Wednesday, October 2, 2013


In The Voyage of the Dawn Treader, there are two different forms of travel taking place. The first is Lucy and Edmund, the two of them have been to Narnia before and ravish about it. Eustace recalls them talking about it in the past; In the beginning of this novel, they stare at a picture that looks like a Narnian ship wishing that they could once again go to Narnia. Edmund asks Lucky, “whether it doesn’t make things worse, looking at a Narnian ship when you can’t get there” (Lewis, 5). The two of them have experience a world outside of English, and enjoyed it. They dream about the day that they can go back. On the other hand, Eustace has never been to Narnia. He refers to it as a “game” that Lucy and Edmund has always played. The picture comes to life and drags Lucy, Edmund, and Eustace in. Lucy and Edmund are thrilled and fall right into character with the familiar faces of Narnia, which Eustace struggles to fit in and enjoy the different world because he was forced there rather than wanting to be taken there like his two cousins.
In the beginning, Eustace not only insults the Chief Mouse but he also gets sick and retires to bed immediately after boarding the ship. This reminds me of my first semester at Loyola, my first time away from home. Coming to Loyola was a hard transition especially after always having my own bedroom at home. Every person has their own routine and way of living; you’ll especially find differences in people who are from another state. Still to this day, I find myself more like my friends from my hometown rather than like my friends from school. In my first shared bedroom, though, I’d always catch myself watching the other people wondering why they were doing what they were doing. It’s almost like watching somebody from a foreign country interact in your country; it’s hard not to notice the different routines and patterns that they have picked up that is not a part of the American customs. The sickness that Eustace got when he first boarded the ship immediately reminded me of the home sickness that I would feel. Although I had new friends all around me and was continuously busy with my work, I couldn’t help but feel lonely only because there were not familiar, comforting faces around me.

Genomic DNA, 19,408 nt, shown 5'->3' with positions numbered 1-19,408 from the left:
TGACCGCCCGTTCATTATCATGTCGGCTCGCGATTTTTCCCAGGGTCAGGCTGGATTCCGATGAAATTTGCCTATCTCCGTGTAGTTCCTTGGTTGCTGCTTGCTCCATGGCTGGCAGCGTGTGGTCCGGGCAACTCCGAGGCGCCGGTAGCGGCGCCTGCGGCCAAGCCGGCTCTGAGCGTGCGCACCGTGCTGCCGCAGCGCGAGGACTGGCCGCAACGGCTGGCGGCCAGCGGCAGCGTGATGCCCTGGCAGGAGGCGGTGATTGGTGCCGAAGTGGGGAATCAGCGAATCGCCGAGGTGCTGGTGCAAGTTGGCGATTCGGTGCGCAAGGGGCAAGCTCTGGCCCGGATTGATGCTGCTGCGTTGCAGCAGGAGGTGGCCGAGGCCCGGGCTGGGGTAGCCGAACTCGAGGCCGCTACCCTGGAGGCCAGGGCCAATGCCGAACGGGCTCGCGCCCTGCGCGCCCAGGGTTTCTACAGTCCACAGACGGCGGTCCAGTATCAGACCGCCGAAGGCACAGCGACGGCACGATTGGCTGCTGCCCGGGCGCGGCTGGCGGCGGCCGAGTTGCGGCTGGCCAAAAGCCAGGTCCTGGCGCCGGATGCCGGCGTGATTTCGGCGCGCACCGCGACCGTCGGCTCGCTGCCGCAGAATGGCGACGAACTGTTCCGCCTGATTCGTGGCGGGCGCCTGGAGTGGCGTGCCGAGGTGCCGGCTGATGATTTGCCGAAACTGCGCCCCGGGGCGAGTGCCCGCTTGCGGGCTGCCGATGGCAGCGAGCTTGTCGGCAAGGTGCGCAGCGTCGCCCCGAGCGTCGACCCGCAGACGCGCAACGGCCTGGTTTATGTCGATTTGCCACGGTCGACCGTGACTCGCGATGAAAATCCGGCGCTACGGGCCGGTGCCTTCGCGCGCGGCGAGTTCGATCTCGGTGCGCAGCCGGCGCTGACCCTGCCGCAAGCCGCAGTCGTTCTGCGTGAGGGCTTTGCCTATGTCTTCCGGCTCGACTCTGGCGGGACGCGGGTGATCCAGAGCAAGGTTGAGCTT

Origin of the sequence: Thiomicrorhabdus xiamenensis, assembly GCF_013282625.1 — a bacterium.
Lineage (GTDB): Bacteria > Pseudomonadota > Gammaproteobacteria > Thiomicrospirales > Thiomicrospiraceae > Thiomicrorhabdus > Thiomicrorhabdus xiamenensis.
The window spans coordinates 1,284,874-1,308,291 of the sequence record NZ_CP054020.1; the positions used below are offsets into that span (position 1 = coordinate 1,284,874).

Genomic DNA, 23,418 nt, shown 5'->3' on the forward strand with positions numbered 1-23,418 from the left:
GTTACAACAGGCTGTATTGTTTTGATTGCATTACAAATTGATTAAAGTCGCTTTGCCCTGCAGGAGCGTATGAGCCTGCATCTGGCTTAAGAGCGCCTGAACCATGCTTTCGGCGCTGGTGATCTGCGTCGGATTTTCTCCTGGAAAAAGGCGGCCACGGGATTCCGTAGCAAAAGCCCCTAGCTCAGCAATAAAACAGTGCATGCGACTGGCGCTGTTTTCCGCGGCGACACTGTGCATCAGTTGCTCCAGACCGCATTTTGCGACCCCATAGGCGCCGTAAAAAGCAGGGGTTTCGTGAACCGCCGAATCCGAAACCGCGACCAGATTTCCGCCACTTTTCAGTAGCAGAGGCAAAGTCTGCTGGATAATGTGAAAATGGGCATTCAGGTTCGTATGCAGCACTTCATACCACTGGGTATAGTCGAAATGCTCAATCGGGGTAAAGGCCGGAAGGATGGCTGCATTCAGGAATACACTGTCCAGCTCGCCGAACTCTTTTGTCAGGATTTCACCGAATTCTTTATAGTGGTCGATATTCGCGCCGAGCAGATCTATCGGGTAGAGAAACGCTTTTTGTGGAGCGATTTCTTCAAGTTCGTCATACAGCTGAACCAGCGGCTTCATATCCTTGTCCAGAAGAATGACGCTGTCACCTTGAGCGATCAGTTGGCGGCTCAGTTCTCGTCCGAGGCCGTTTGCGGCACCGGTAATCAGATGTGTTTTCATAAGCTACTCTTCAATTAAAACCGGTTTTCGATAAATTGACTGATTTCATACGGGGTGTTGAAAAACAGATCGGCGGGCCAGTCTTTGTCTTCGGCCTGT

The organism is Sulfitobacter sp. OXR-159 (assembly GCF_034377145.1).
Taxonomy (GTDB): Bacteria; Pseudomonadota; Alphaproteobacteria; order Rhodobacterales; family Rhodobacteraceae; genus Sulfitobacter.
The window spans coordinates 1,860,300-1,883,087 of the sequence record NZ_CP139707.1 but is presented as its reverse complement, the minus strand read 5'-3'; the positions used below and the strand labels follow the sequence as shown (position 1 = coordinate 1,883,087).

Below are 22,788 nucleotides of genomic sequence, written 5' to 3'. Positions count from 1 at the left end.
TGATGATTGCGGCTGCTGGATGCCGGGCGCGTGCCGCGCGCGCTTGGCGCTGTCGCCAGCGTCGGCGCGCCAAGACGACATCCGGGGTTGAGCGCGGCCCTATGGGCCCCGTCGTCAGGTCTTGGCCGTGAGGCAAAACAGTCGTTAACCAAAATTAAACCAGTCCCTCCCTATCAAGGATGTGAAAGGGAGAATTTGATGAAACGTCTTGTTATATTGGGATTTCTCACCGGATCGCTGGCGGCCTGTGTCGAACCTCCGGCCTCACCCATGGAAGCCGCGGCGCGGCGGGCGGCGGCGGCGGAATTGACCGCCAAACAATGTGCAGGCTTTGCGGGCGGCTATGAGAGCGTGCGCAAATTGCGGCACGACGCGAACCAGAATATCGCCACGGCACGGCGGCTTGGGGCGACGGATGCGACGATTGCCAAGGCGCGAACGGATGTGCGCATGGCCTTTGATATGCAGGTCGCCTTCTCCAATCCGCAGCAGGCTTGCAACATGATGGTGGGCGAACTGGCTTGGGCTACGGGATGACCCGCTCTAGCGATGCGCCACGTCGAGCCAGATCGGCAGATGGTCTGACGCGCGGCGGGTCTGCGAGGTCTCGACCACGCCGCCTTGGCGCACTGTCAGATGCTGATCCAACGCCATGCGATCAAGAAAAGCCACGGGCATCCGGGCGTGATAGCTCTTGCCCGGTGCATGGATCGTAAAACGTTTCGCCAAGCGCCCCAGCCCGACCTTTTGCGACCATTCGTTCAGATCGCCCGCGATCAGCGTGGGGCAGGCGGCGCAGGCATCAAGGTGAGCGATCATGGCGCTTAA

Eustace began to transition throughout the novel, though, just as I have began to transition at Loyola. Reepicheep, the Chief Mouse, decides that he wants to sit at the table that the three lords have been asleep at for seven years until sunrise because it is a great adventure. Edmund, Caspian, Lucy, “And then Eustace volunteered also. This was very brave of him because never having read of such things or even heard of them till he joined the Dawn Treader made it worse for him than for the others” (Lewis, 212). Rather than questioning the reasoning behind why Reepicheep decided to stay at the table like Eustace would have done in the past, he decided to join in on the adventure with him. Eustace has overcome his judgment of Reepicheep being a human-like mouse, and has accepted the norm of Narnia. At Loyola, I eventually found myself started to become accustomed to other people’s routines, and even began picking up on some of them myself. Both Eustace’s experiences and my own have shown that once you let the door open to the world outside of your own, then you will grow as a person and become acquire a higher strength of knowledge .


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